As part of our discussion series "Media Freedom Talks", DW Akademie partnered with Reporters Without Borders (RSF) to host an online panel discussion on China's media influence in Africa.
It is a well-known fact that China has global aspirations. Much attention has been given to its Belt and Road Initiative, for example, and to its increasing presence in global politics, technology and industry. Perhaps less well known, however, is its media strategy which is playing an important role in its overall ambitious plans.
Through state-owned print, TV and online media outlets, China has been reshaping the media landscape in countries around the world, especially in Africa.
In November, DW Akademie partnered with Reporters ohne Grenzen, the German chapter of the global media rights organization Reporters Without Borders (RSF), for a closed online panel discussion "China's international media strategy and its influence on Africa's media sector".
Taking part in the panel were two journalists from Kenya, RSF's East Asia bureau chief and a Chinese journalist and DW commentator living in exile in Germany.
China's growing media influence
For years, China has established a global news presence through its well-funded news outlets that include the state-owned Xinhua news agency and the China Global Television Network, CGTN. The Asian superpower aims to shape the image that those living outside of China have of the country and its people by providing positive news and information – often free of charge – to local news outlets around the world.
The panelists agreed that basic rights, such as freedom of expression, are not a part of China's media strategy
According to panelist Cédric Alviani, Reporters without Border's East Asia bureau chief and the author of the organization's 2019 report on China's international media strategy, China's growing influence in the media is impacting journalism worldwide. RSF's report lays out how Chinese media outlets are beholden to the country's authoritarian leadership, and not to the foundations of objective journalism whereby outlets are accountable to the audience and apply the basic principles of free expression and media freedom.
"[Media] has become one of China's tools to increase the regime's influence in the world," said Alviani during the discussion. "It's not only about controlling its image, but the Chinese regime is very actively trying to turn the word journalism into a synonym of state propaganda."
Chinese media in Africa
This strategy has defined China's approach to its media coverage in Africa which rests on its policy of non-interference: China is not interested in reporting critically about topics such as politics and conflicts in the countries where it reports but instead focuses on positive topics that ultimately benefit China's political and economic relationship with the countries concerned.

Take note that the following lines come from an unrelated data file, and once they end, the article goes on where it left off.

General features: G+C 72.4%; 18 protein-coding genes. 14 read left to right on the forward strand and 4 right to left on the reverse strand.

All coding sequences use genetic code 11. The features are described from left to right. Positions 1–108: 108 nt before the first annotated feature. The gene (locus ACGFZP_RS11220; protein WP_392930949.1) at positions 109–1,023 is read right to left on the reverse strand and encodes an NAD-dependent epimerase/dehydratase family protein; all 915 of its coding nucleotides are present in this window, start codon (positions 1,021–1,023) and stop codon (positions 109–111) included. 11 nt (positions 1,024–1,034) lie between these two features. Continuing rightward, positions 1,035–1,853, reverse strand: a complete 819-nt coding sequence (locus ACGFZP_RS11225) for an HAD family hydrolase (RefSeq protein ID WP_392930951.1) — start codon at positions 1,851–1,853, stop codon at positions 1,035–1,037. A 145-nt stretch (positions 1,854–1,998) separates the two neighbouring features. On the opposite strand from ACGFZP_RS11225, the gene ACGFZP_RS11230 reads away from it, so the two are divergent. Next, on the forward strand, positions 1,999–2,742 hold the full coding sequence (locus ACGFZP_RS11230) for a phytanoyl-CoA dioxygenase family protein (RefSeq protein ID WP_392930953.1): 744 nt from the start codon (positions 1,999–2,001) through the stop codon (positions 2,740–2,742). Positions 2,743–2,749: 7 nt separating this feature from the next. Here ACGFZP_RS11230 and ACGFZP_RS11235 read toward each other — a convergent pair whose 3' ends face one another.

"China is being very deliberate about the kind of messaging that it pushes on the continent," said panelist John-Allen Namu, a Kenyan investigative journalist and CEO of Africa Uncensored. He likened Africa to a laboratory where China and other Western countries have been stress-testing their global media strategies. However, he views China's model as distinct in its non-adherence to traditional journalistic standards.
"China's policy of non-interference makes its journalism much less free, less independent and much more pliable to the interests of an authoritarian state," he said.
This approach to the media often appeals to autocratic or semi-autocratic governments who have a strained relationship to international media outlets, including BBC and Deutsche Welle. These countries also rely on Chinese investments for major infrastructure projects such as roads and railways.
According to Jillo Kadida, a journalist with the Kenyan newspaper The Star, news produced by Chinese outlets is not created to benefit local audiences but to drive China's investments in the country.
"China's interest in Africa is based on their various mega projects enabled by Chinese money and delivered mainly by Chinese labor and technology," said Kadida.
She also questioned whether the approach is havingits intended effect on local journalists and the Kenyan audience.
"What China’s media is doing here in Africa is not very useful for the Kenyan viewer because we have our own unique different set of policies and politics that are going on within our countries," she said.
The good and the bad
The Kenyan panelists pointed to a few positive aspects of China's involvement, including language schools and training opportunities in China for African journalists. Namu added that Chinese media offer Kenyans a different view of China and its people than what Africans normally perceive through the lens of Western media. China also produces content locally in Kiswahili, which has meant work opportunities for local reporters.
A caricature of journalist Chang Ping, a member of the panel
Panelist Chang Ping, a Chinese journalist and DW commentator, offered a much more critical perspective of China's ambitions. He said it is important to look at the values that the country is promoting through its networks in Africa and not just at its proclamations about mutual economic prosperity. He sees the goal of China's media strategy as creating a global model devoid of support for basic human rights and that is only to the benefit of China's ruling party.
"The Chinese government wants to create a community with a shared future for mankind without democracy, freedom and human rights," said Ping.
The panel discussion was a part of "Media Freedom Talks", a series of discussions on topics related to free media and freedom of expression organized by DW Akademie. This panel was moderated by Maximilian Kalkhof, China correspondent for the German newspaper, Die Welt.
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